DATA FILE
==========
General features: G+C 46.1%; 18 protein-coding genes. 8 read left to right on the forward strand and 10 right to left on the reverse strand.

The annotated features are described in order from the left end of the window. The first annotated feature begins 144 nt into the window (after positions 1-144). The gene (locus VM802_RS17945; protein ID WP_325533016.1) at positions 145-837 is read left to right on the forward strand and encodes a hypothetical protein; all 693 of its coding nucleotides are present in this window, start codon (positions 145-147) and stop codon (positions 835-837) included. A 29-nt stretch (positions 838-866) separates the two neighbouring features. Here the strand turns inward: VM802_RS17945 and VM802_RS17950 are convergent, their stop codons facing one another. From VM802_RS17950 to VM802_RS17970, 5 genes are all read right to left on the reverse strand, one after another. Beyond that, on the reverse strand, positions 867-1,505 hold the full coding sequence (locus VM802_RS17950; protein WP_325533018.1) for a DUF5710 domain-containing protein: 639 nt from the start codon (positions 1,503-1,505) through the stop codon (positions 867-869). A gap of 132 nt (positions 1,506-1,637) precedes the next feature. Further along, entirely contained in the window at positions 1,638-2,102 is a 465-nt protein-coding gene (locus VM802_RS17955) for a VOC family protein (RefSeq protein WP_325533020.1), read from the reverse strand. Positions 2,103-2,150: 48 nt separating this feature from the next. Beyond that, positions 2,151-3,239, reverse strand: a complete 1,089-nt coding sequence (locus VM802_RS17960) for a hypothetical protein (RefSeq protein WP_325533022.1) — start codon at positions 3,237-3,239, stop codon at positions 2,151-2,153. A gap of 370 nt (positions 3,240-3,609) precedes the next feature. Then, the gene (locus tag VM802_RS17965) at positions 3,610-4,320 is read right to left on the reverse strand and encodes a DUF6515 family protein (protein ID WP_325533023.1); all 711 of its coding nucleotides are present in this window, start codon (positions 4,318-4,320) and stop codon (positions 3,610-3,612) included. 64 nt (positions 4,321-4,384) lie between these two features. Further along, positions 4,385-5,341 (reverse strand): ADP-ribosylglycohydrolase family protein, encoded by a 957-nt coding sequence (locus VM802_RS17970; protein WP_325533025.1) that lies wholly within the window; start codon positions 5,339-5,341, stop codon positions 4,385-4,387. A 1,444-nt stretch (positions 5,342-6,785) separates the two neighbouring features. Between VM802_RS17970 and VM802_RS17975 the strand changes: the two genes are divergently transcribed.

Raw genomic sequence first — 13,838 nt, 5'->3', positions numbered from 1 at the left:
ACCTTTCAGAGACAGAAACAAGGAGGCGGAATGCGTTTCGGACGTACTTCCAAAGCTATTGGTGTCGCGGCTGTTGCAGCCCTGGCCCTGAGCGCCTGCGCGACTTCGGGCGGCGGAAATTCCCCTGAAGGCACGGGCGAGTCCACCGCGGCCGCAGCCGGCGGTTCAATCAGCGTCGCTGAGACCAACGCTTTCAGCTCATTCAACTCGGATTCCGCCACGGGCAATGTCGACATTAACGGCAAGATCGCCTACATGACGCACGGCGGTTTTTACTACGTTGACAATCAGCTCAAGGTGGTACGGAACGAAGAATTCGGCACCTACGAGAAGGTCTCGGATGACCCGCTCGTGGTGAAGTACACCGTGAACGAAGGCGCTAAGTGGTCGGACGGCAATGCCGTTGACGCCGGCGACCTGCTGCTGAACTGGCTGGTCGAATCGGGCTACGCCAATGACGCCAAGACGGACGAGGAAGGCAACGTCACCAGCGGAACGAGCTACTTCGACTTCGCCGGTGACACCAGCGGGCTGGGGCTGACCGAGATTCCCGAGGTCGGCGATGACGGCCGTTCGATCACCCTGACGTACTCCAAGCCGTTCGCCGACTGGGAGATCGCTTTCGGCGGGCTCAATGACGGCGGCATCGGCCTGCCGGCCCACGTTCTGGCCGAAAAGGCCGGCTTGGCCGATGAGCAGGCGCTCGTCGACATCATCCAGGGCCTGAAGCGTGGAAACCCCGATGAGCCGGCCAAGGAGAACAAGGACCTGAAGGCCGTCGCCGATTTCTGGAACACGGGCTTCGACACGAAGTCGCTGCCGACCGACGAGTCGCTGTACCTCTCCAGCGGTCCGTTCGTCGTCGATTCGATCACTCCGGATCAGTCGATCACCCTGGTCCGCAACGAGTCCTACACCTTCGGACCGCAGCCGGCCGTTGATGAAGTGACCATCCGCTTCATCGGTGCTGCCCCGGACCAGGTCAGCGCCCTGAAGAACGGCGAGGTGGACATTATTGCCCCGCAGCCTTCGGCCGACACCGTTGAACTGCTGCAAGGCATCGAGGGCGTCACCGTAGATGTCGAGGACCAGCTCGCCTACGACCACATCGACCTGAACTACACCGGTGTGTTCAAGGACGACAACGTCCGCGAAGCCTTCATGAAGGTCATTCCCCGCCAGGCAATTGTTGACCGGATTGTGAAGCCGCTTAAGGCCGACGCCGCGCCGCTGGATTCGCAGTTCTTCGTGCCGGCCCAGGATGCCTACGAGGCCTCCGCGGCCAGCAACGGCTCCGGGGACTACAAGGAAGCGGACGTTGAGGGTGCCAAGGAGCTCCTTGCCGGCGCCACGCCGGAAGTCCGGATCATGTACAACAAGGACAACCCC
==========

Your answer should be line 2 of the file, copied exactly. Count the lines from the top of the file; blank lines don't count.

The annotated features are described in order from the left end of the window. The first annotated feature begins 144 nt into the window (after positions 1-144). The gene (locus VM802_RS17945; protein ID WP_325533016.1) at positions 145-837 is read left to right on the forward strand and encodes a hypothetical protein; all 693 of its coding nucleotides are present in this window, start codon (positions 145-147) and stop codon (positions 835-837) included. A 29-nt stretch (positions 838-866) separates the two neighbouring features. Here the strand turns inward: VM802_RS17945 and VM802_RS17950 are convergent, their stop codons facing one another. From VM802_RS17950 to VM802_RS17970, 5 genes are all read right to left on the reverse strand, one after another. Beyond that, on the reverse strand, positions 867-1,505 hold the full coding sequence (locus VM802_RS17950; protein WP_325533018.1) for a DUF5710 domain-containing protein: 639 nt from the start codon (positions 1,503-1,505) through the stop codon (positions 867-869). A gap of 132 nt (positions 1,506-1,637) precedes the next feature. Further along, entirely contained in the window at positions 1,638-2,102 is a 465-nt protein-coding gene (locus VM802_RS17955) for a VOC family protein (RefSeq protein WP_325533020.1), read from the reverse strand. Positions 2,103-2,150: 48 nt separating this feature from the next. Beyond that, positions 2,151-3,239, reverse strand: a complete 1,089-nt coding sequence (locus VM802_RS17960) for a hypothetical protein (RefSeq protein WP_325533022.1) — start codon at positions 3,237-3,239, stop codon at positions 2,151-2,153. A gap of 370 nt (positions 3,240-3,609) precedes the next feature. Then, the gene (locus tag VM802_RS17965) at positions 3,610-4,320 is read right to left on the reverse strand and encodes a DUF6515 family protein (protein ID WP_325533023.1); all 711 of its coding nucleotides are present in this window, start codon (positions 4,318-4,320) and stop codon (positions 3,610-3,612) included. 64 nt (positions 4,321-4,384) lie between these two features. Further along, positions 4,385-5,341 (reverse strand): ADP-ribosylglycohydrolase family protein, encoded by a 957-nt coding sequence (locus VM802_RS17970; protein WP_325533025.1) that lies wholly within the window; start codon positions 5,339-5,341, stop codon positions 4,385-4,387. A 1,444-nt stretch (positions 5,342-6,785) separates the two neighbouring features. Between VM802_RS17970 and VM802_RS17975 the strand changes: the two genes are divergently transcribed.